Wednesday, April 7, 2010
Draft Watch: AFC North
By James Walker
» NFC Approach: East | West | North | South » AFC: East | West | North | South
» Draft Watch:
Biggest needs (2/17) | Busts/gems (2/24) | Schemes, themes (3/3) | Recent history (3/10) | Needs revisited (3/17) | Under-the-radar needs (3/26) | History in that spot (3/31) | Draft approach (4/7) | Decision-makers (4/14) | Dream scenario/Plan B (4/21)
Each week leading up to the NFL draft (April 22-24), the ESPN.com blog network will take a division-by-division look at key aspects of the draft. Today’s topic: Draft approach.
This year Cleveland's draft approach is a mystery. There's an entirely new front office led by team president Mike Holmgren and general manager Tom Heckert. The pair share many of the same philosophies but have never worked together -- particularly in the same draft room selecting players. Therefore, it's unknown whether the team will take a conservative or aggressive approach in two weeks. So far, the power pairing has made a lot of sense with its offseason moves. The Browns quickly got rid of two struggling quarterbacks and acquired veterans such as Sheldon Brown, Scott Fujita, Jake Delhomme, Benjamin Watson, Chris Gocong and Peyton Hillis to fill important roles. With 10 draft picks, it will be interesting to see what Holmgren and Heckert have in store for Cleveland.
The Steelers are very underrated for their wheeling and dealing on draft day. Because of their conservative approach to free agency, the Steelers probably don't get enough credit for frequently moving up and down the draft board to get players they covet. Last year they traded out of the second round to get more mid-round picks. The Steelers traded up to get receiver Santonio Holmes (2006) and safety Troy Polamalu (2003). This year Pittsburgh has 10 picks with a veteran-laden team that's just one year removed from a Super Bowl title. So it's debatable whether 10 rookies can make Pittsburgh's 53-man roster out of training camp. In other words, keep a close eye on the Steelers and director of football operations Kevin Colbert.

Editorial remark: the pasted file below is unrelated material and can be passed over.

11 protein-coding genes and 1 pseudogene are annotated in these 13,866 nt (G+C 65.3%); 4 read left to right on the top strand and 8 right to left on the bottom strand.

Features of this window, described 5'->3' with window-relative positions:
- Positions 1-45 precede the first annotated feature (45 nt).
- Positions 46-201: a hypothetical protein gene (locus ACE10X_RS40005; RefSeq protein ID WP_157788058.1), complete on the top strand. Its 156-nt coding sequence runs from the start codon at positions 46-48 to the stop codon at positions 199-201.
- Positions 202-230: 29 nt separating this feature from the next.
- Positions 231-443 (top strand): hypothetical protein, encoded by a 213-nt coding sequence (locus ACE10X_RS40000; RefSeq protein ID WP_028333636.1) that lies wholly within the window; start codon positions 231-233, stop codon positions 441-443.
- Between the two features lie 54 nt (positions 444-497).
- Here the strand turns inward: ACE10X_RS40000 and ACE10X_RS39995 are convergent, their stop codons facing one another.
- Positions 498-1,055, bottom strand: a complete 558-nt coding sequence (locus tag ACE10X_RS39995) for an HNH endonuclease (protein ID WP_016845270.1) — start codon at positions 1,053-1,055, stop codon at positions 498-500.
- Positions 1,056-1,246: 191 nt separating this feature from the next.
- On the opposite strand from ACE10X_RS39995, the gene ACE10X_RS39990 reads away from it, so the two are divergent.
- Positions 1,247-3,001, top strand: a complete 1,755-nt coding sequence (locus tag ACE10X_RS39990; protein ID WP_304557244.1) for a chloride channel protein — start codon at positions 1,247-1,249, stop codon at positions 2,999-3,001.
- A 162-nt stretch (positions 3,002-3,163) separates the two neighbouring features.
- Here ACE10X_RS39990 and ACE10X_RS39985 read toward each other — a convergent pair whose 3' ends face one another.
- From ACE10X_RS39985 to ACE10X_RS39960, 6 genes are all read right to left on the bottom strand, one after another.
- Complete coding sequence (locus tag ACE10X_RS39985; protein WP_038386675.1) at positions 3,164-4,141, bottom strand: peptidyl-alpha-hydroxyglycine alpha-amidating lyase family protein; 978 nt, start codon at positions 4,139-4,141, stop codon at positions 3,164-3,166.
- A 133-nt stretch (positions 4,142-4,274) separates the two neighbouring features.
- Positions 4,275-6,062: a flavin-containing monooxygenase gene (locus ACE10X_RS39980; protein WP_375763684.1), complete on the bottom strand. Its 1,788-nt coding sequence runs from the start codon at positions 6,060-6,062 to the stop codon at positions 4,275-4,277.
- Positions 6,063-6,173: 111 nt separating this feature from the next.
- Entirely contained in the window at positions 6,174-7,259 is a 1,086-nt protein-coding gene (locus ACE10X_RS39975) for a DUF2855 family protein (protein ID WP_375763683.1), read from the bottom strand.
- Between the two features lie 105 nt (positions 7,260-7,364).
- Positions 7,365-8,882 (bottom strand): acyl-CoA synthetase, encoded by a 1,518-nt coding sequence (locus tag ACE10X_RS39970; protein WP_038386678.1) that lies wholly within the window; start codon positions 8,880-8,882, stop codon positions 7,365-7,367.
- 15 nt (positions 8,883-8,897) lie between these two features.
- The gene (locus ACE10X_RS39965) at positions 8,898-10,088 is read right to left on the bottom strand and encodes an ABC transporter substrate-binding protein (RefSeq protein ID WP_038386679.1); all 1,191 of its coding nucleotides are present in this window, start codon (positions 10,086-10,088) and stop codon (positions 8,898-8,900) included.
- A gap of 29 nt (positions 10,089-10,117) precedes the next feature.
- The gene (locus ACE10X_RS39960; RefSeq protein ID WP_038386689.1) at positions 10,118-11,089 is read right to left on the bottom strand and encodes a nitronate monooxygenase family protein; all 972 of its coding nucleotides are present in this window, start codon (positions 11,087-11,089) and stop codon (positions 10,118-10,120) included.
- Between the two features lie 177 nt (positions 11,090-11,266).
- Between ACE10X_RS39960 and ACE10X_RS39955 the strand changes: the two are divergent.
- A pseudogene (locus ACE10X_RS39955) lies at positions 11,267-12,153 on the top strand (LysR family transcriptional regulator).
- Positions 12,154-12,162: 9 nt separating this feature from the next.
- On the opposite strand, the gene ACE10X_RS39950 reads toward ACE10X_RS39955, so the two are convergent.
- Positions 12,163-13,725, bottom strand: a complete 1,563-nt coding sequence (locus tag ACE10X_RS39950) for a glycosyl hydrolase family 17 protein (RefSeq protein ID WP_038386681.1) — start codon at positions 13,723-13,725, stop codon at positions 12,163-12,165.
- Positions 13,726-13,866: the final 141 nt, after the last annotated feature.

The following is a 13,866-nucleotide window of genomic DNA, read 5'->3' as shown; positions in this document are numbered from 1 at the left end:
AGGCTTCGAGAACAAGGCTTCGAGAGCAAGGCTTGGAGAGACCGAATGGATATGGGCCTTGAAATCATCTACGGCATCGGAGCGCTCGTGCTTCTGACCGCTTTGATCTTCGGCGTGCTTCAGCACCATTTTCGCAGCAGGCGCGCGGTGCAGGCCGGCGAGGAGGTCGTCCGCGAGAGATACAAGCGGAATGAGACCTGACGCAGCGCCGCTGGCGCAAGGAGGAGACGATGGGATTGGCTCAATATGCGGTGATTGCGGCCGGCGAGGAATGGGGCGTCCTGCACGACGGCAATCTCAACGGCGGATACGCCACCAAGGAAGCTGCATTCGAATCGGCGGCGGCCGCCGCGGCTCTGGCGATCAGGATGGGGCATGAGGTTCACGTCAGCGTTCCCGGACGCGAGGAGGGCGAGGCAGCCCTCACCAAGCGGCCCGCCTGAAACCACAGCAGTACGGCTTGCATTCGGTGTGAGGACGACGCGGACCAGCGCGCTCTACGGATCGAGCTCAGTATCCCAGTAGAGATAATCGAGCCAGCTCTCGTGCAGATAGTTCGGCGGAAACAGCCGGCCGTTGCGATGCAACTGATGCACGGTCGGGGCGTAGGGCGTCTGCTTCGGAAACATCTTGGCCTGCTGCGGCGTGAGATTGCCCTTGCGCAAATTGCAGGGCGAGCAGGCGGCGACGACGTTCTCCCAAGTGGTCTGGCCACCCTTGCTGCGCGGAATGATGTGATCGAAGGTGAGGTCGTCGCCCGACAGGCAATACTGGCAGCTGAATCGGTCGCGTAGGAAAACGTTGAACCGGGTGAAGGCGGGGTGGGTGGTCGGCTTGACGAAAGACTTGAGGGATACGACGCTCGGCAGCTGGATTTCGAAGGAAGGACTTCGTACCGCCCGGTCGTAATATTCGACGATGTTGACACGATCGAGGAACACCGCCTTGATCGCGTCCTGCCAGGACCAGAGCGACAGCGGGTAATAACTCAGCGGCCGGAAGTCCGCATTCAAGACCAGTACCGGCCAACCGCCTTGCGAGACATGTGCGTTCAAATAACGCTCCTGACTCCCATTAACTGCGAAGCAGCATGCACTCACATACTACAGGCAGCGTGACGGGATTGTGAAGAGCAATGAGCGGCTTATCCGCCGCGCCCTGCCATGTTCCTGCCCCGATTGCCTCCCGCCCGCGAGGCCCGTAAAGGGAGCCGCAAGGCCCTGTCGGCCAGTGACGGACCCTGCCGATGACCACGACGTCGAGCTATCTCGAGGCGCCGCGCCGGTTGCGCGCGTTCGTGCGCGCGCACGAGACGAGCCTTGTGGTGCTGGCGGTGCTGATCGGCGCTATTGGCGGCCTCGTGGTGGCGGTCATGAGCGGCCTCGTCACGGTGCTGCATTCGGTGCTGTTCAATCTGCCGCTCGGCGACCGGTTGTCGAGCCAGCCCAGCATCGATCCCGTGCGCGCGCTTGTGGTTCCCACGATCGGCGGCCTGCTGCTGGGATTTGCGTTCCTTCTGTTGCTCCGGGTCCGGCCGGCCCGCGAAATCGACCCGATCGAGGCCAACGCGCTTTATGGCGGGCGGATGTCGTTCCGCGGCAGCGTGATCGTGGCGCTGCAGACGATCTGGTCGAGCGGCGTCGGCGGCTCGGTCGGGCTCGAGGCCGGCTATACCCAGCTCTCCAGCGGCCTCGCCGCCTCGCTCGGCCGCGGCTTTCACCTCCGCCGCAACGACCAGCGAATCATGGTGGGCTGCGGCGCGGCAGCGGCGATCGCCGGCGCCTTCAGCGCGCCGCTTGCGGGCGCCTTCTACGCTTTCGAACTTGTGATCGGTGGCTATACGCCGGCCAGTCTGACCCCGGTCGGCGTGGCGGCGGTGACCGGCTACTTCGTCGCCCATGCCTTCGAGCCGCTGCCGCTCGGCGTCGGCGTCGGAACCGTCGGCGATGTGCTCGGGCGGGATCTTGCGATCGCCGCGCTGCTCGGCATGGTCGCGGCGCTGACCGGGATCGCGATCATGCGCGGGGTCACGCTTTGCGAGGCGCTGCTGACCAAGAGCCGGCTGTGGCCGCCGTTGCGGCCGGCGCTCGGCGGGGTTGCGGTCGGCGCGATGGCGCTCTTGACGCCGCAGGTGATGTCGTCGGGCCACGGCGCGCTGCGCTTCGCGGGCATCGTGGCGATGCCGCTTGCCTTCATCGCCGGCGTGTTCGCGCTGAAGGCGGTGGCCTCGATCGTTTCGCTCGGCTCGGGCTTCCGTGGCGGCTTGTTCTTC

The Bengals, led by owner Mike Brown, are pretty conservative when it comes to the draft, particularly when they have picks later in each round. The Bengals typically will not trade to move up. The team traditionally doesn't enjoy giving out huge contracts and is widely regarded as one of the toughest teams to negotiate big-money deals with. Last year's contract dispute with No. 6 overall pick Andre Smith was a perfect example. Smith missed all of training camp because both sides were unable to reach an agreement. Therefore, expect the Bengals to stay put with the No. 21 overall pick. They should be able to land a good prospect because this is a very deep draft.
Baltimore is similar to Pittsburgh in its approach. The Ravens are prone to do anything -- which can include moving up, trading down or staying put. In the past two years alone, Baltimore has been a big mover and shaker. In 2008, the Ravens traded back and then up in the first round to land quarterback Joe Flacco at No. 18. Then Baltimore traded up three spots to select right tackle Michael Oher at No. 23 last April. Therefore, you can never put it past general manager Ozzie Newsome and the Ravens to be very aggressive. A major difference this year is the team doesn't have as many draft picks (five) to barter following the offseason trade with the Arizona Cardinals to land receiver Anquan Boldin.